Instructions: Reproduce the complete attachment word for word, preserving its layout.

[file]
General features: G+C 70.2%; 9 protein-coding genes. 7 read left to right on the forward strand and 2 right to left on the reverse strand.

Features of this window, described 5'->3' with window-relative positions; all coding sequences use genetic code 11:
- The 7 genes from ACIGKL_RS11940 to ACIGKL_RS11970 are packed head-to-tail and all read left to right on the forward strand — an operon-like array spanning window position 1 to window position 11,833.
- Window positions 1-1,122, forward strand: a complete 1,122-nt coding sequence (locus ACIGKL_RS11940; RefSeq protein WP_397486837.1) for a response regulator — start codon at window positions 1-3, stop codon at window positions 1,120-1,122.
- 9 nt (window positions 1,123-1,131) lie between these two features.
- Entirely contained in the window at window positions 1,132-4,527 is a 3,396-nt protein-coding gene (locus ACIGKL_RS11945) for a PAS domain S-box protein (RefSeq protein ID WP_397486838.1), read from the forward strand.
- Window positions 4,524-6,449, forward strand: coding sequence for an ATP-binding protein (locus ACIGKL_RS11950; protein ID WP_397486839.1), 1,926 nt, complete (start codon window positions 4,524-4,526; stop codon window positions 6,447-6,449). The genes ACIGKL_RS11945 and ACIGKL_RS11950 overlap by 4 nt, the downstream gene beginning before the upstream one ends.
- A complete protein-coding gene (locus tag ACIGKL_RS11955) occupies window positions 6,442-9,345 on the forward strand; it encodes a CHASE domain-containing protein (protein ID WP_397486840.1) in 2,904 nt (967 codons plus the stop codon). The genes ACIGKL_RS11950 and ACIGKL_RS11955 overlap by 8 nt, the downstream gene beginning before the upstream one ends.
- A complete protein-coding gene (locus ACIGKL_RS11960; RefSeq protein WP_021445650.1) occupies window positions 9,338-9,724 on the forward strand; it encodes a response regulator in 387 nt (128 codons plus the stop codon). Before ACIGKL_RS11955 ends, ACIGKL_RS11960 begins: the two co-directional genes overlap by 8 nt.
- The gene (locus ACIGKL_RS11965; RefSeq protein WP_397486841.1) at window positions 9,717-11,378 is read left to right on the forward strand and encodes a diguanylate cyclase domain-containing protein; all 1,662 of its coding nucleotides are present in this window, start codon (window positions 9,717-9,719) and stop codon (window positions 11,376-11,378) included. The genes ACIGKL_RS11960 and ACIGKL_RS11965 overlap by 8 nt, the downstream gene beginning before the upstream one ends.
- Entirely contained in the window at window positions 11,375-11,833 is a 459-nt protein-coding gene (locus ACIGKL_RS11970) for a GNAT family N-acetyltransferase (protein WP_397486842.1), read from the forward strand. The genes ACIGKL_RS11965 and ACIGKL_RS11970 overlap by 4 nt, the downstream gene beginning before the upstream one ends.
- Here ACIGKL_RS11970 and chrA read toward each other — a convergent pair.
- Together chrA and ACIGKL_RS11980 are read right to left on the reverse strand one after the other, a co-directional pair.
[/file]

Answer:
General features: G+C 70.2%; 9 protein-coding genes. 7 read left to right on the forward strand and 2 right to left on the reverse strand.

Features of this window, described 5'->3' with window-relative positions; all coding sequences use genetic code 11:
- The 7 genes from ACIGKL_RS11940 to ACIGKL_RS11970 are packed head-to-tail and all read left to right on the forward strand — an operon-like array spanning window position 1 to window position 11,833.
- Window positions 1-1,122, forward strand: a complete 1,122-nt coding sequence (locus ACIGKL_RS11940; RefSeq protein WP_397486837.1) for a response regulator — start codon at window positions 1-3, stop codon at window positions 1,120-1,122.
- 9 nt (window positions 1,123-1,131) lie between these two features.
- Entirely contained in the window at window positions 1,132-4,527 is a 3,396-nt protein-coding gene (locus ACIGKL_RS11945) for a PAS domain S-box protein (RefSeq protein ID WP_397486838.1), read from the forward strand.
- Window positions 4,524-6,449, forward strand: coding sequence for an ATP-binding protein (locus ACIGKL_RS11950; protein ID WP_397486839.1), 1,926 nt, complete (start codon window positions 4,524-4,526; stop codon window positions 6,447-6,449). The genes ACIGKL_RS11945 and ACIGKL_RS11950 overlap by 4 nt, the downstream gene beginning before the upstream one ends.
- A complete protein-coding gene (locus tag ACIGKL_RS11955) occupies window positions 6,442-9,345 on the forward strand; it encodes a CHASE domain-containing protein (protein ID WP_397486840.1) in 2,904 nt (967 codons plus the stop codon). The genes ACIGKL_RS11950 and ACIGKL_RS11955 overlap by 8 nt, the downstream gene beginning before the upstream one ends.
- A complete protein-coding gene (locus ACIGKL_RS11960; RefSeq protein WP_021445650.1) occupies window positions 9,338-9,724 on the forward strand; it encodes a response regulator in 387 nt (128 codons plus the stop codon). Before ACIGKL_RS11955 ends, ACIGKL_RS11960 begins: the two co-directional genes overlap by 8 nt.
- The gene (locus ACIGKL_RS11965; RefSeq protein WP_397486841.1) at window positions 9,717-11,378 is read left to right on the forward strand and encodes a diguanylate cyclase domain-containing protein; all 1,662 of its coding nucleotides are present in this window, start codon (window positions 9,717-9,719) and stop codon (window positions 11,376-11,378) included. The genes ACIGKL_RS11960 and ACIGKL_RS11965 overlap by 8 nt, the downstream gene beginning before the upstream one ends.
- Entirely contained in the window at window positions 11,375-11,833 is a 459-nt protein-coding gene (locus ACIGKL_RS11970) for a GNAT family N-acetyltransferase (protein WP_397486842.1), read from the forward strand. The genes ACIGKL_RS11965 and ACIGKL_RS11970 overlap by 4 nt, the downstream gene beginning before the upstream one ends.
- Here ACIGKL_RS11970 and chrA read toward each other — a convergent pair.
- Together chrA and ACIGKL_RS11980 are read right to left on the reverse strand one after the other, a co-directional pair.